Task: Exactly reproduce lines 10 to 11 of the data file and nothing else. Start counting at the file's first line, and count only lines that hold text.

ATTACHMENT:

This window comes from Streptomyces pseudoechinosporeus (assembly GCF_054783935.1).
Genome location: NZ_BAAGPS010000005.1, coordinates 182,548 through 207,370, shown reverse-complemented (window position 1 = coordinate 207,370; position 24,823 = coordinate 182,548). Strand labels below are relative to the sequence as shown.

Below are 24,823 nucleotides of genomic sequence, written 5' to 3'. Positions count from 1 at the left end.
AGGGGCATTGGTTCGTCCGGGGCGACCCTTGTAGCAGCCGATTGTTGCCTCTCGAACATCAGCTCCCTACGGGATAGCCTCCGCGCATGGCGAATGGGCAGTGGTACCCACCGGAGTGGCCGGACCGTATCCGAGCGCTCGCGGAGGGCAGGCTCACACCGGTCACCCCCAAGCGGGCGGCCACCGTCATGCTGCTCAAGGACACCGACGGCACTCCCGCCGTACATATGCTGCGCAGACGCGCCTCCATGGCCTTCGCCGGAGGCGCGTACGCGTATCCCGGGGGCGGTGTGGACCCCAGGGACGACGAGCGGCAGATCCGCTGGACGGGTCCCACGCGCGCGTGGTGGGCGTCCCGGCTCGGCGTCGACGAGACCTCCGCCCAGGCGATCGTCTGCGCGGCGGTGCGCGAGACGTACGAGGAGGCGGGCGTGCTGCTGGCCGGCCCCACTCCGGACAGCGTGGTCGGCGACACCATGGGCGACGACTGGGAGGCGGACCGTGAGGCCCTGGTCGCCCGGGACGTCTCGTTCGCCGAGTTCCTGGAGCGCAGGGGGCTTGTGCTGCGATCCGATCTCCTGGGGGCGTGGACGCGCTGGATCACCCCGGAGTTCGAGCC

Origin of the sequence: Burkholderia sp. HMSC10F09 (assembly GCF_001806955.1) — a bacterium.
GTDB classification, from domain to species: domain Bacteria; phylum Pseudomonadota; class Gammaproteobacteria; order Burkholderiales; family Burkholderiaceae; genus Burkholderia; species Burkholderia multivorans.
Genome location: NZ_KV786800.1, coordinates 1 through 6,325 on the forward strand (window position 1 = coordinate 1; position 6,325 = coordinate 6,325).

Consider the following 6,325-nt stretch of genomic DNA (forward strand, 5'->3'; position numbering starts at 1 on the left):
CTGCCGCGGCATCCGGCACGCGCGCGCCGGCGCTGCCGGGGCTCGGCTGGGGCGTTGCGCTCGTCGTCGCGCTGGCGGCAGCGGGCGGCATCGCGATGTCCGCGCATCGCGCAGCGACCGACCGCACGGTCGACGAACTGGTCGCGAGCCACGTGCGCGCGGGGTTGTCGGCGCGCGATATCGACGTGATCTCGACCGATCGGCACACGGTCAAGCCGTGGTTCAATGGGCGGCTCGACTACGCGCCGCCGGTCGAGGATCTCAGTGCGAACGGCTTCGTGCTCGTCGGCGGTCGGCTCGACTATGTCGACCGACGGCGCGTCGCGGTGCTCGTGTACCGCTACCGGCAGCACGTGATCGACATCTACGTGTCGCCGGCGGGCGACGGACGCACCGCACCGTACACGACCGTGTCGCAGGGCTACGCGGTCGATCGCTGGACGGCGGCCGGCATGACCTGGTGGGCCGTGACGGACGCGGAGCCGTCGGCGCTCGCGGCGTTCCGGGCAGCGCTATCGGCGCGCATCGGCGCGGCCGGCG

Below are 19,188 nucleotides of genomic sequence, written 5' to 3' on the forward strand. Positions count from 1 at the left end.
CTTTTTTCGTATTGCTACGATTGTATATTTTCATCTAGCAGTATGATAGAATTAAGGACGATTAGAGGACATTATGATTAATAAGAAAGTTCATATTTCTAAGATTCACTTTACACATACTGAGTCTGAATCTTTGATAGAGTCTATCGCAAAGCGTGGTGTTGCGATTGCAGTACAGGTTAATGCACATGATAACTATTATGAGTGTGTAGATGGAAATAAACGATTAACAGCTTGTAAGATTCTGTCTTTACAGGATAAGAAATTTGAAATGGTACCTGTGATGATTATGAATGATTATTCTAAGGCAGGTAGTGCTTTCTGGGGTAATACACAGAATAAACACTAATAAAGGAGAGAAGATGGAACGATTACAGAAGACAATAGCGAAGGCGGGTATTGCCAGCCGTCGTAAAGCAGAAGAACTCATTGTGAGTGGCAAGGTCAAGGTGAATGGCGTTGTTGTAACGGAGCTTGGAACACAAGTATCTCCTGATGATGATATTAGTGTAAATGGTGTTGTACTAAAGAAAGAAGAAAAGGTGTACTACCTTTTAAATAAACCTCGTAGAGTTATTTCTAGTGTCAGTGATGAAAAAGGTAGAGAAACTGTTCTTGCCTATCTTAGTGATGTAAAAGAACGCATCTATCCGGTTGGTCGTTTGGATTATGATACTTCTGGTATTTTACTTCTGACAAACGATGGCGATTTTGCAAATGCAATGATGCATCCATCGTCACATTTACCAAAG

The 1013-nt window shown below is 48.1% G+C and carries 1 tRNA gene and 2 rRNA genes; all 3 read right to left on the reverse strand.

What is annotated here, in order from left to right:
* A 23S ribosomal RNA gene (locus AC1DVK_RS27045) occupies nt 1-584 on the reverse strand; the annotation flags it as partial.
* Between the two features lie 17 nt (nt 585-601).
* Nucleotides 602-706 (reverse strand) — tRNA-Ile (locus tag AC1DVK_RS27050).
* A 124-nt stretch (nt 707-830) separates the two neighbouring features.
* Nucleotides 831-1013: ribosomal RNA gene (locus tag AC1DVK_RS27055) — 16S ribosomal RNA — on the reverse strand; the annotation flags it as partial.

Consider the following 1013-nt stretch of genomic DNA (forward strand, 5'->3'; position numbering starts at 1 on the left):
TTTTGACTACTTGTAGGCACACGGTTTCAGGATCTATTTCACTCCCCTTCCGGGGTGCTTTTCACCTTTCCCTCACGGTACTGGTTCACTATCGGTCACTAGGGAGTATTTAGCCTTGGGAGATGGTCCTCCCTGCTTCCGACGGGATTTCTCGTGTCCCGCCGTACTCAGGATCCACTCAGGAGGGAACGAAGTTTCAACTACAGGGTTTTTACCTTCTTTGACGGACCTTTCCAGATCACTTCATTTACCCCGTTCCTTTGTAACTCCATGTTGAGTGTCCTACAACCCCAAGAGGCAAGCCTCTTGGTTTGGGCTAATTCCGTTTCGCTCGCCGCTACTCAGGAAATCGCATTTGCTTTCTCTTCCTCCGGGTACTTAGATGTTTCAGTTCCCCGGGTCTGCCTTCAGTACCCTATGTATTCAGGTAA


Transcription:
Below are 19,188 nucleotides of genomic sequence, written 5' to 3' on the forward strand. Positions count from 1 at the left end.
CTTTTTTCGTATTGCTACGATTGTATATTTTCATCTAGCAGTATGATAGAATTAAGGACGATTAGAGGACATTATGATTAATAAGAAAGTTCATATTTCTAAGATTCACTTTACACATACTGAGTCTGAATCTTTGATAGAGTCTATCGCAAAGCGTGGTGTTGCGATTGCAGTACAGGTTAATGCACATGATAACTATTATGAGTGTGTAGATGGAAATAAACGATTAACAGCTTGTAAGATTCTGTCTTTACAGGATAAGAAATTTGAAATGGTACCTGTGATGATTATGAATGATTATTCTAAGGCAGGTAGTGCTTTCTGGGGTAATACACAGAATAAACACTAATAAAGGAGAGAAGATGGAACGATTACAGAAGACAATAGCGAAGGCGGGTATTGCCAGCCGTCGTAAAGCAGAAGAACTCATTGTGAGTGGCAAGGTCAAGGTGAATGGCGTTGTTGTAACGGAGCTTGGAACACAAGTATCTCCTGATGATGATATTAGTGTAAATGGTGTTGTACTAAAGAAAGAAGAAAAGGTGTACTACCTTTTAAATAAACCTCGTAGAGTTATTTCTAGTGTCAGTGATGAAAAAGGTAGAGAAACTGTTCTTGCCTATCTTAGTGATGTAAAAGAACGCATCTATCCGGTTGGTCGTTTGGATTATGATACTTCTGGTATTTTACTTCTGACAAACGATGGCGATTTTGCAAATGCAATGATGCATCCATCGTCACATTTACCAAAG